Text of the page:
>(90/60) / (60/90) = 2.24. The population of those who drank alcohol are most likely to develop coronary heart disease.

    ·      You suspect that the association between alcohol use and CHD might be confounded by smoking. You collect the following data:

    Smokers
    Non-Smokers

    CHD
    No CHD
    CHD
    No CHD
    Alcohol Use
    80
    40
    10
    20
    No Alcohol Use
    20
    10
    40
    80

    Calculate the appropriate measure of association between alcohol use and CHD in both smokers and non-smokers. Discuss whether smoking was a confounder of the association. What is the relationship of alcohol use to CHD after controlling for confounding?

    ·      A study was conducted in young adults to look at the association between taking a driver’s education class and the risk of being in an automobile accident. 450 participants were included in the study, 150 cases who had been in an accident and 300 controls who had not. Of the 150 cases, 70 reported having taken a driver’s education class. Of the 300 controls, 170 reported having taken a driver’s education class.

    Calculate and interpret the appropriate measure of association between driver’s education and accidents.

    The question arose as to whether gender might be an effect modifier of this association. When gender was assessed, the data looked like the following:

    Women
    Men

    Accident
    No Accident
    Accident
    No Accident
    Drivers Ed
    10
    50
    60
    120
    No Drivers Ed
    40
    50
    40
    80

    Perform the appropriate calculations to test for effect modification. Interpret your results.

    Resources

    Course Text: Essentials of Epidemiology in Public Health

    Aschengrau, A., & Seage, G. R., III (2008). Essentials of epidemiology in public health (2nd ed.). Sudbury, MA: Jones and Bartlett.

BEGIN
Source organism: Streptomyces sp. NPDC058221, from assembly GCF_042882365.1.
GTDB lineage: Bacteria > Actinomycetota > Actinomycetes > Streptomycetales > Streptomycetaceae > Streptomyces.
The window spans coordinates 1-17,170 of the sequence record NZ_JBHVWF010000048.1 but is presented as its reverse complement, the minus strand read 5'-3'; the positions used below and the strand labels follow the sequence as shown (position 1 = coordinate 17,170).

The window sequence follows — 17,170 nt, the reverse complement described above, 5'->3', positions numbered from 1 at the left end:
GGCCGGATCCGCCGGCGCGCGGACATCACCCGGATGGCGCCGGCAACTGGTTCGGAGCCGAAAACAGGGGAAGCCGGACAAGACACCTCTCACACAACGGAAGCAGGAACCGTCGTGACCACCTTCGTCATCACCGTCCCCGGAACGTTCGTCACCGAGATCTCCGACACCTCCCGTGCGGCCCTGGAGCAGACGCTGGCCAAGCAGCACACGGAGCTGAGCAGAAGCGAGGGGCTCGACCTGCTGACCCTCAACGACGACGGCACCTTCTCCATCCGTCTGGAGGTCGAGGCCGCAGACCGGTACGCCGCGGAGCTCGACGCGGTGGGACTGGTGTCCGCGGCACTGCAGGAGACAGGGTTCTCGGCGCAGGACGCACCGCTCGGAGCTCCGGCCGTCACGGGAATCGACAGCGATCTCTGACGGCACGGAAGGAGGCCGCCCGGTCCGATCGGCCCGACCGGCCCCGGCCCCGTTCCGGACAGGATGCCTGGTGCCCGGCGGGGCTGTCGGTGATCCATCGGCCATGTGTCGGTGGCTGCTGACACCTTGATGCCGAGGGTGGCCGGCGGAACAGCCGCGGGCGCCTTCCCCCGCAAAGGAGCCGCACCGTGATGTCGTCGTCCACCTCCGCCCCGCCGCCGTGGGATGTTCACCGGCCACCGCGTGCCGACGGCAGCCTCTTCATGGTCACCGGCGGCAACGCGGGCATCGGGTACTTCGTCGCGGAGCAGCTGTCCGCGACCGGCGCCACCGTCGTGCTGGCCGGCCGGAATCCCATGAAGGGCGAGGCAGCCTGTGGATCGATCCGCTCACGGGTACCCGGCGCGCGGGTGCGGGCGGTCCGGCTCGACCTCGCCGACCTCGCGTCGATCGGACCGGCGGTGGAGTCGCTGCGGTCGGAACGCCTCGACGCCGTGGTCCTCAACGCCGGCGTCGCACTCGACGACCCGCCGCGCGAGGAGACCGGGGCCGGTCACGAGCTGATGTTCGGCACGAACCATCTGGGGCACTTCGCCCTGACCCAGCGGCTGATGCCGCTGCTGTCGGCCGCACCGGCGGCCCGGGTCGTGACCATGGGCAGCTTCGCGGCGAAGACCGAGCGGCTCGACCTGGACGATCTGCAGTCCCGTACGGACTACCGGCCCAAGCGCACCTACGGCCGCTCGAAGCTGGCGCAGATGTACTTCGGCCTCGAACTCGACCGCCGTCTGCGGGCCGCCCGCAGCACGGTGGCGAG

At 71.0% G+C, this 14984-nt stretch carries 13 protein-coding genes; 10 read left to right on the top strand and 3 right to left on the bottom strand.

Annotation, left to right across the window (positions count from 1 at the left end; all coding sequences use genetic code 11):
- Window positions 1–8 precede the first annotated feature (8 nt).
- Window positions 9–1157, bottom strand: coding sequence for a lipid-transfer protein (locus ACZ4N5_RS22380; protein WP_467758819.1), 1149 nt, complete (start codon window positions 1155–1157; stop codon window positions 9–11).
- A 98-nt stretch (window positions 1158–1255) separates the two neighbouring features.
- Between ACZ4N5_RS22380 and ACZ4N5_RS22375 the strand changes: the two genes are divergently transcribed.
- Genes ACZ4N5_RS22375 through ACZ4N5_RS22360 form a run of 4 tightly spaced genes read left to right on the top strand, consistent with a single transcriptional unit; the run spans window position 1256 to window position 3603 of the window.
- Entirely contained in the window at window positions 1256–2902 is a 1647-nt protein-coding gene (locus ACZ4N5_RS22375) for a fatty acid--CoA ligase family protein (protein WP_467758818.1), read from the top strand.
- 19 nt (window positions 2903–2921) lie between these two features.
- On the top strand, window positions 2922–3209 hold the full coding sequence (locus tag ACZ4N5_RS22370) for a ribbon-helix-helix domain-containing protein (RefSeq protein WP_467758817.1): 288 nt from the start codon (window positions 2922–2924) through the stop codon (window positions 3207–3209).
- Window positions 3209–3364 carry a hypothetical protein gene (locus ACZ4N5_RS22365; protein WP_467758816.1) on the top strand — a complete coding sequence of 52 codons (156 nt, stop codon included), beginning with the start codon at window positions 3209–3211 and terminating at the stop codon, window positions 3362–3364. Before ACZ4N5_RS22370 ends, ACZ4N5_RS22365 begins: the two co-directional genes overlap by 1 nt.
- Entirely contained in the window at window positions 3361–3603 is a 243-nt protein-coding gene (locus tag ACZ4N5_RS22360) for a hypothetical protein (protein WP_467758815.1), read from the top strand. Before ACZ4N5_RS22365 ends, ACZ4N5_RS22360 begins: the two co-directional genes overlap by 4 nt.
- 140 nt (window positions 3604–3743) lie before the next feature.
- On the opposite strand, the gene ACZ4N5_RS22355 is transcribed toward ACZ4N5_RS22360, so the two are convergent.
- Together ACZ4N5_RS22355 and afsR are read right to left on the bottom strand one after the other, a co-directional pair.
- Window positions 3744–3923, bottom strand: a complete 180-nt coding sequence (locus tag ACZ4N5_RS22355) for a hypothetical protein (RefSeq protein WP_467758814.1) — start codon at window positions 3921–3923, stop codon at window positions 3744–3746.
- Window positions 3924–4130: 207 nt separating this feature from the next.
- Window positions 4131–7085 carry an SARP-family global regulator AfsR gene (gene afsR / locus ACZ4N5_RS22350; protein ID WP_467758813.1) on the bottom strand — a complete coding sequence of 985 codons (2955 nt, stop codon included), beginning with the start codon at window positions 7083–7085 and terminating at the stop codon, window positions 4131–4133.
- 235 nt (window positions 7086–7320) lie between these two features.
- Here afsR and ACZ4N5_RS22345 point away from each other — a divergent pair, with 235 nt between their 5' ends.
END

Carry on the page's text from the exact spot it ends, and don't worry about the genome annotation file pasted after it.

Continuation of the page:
Chapter 11, “Confounding”

    Chapter 11 defines confounding and provides several examples. It discusses methods to control for confounding in both the design and analysis stages of a study.

    ·      Chapter 12, “Random Error” pp. 307-321

    Chapter 12 deals with a presentation of P values, power, and confidence intervals. These are important concepts used during the evaluation stage of a research study and when reporting results in epidemiologic literature. These concepts should be familiar to you from Biostatistics.

    ·      Chapter 13, “Effect Measure Modification”

    Chapter 13 presents an overview of effect modification (also known as interaction). Effect modification occurs when the strength of an association between an exposure and an outcome differs according to the level of another variable. One classic example of effect modification is smoking, which is an effect modifier for exposure to asbestos and lung cancer.

    ·      Confounding Bias
    http://nccphp.sph.unc.edu/training/HEP_CBIAS/certificate.php

    To learn more about how confounding can be controlled, work through this module on confounding bias from the North Carolina Center for Public Health Preparedness. You need to register to access these free materials.

    ·      ERIC Notebook: Confounding Bias, Part I
    http://eric.unc.edu/notebooks/issue14/eric_notebook_14.pdf

    ·      ERIC Notebook: Confounding Bias, Part II
    http://eric.unc.edu/notebooks/issue15/eric_notebook_15.pdf

    This two-part overview from UNC examines confounding bias. Part I talks about the distortion confounding can cause and how to assess if in fact confounding is occurring. Part II discusses strategies for controlling confounding and how to calculate adjusted measures to address the distortions that occur when confounding is present.

    ·      ERIC Notebook: Common Statistical Tests and Applications in Epidemiological Literature
    http://eric.unc.edu/notebooks/issue18/eric_notebook_18.pdf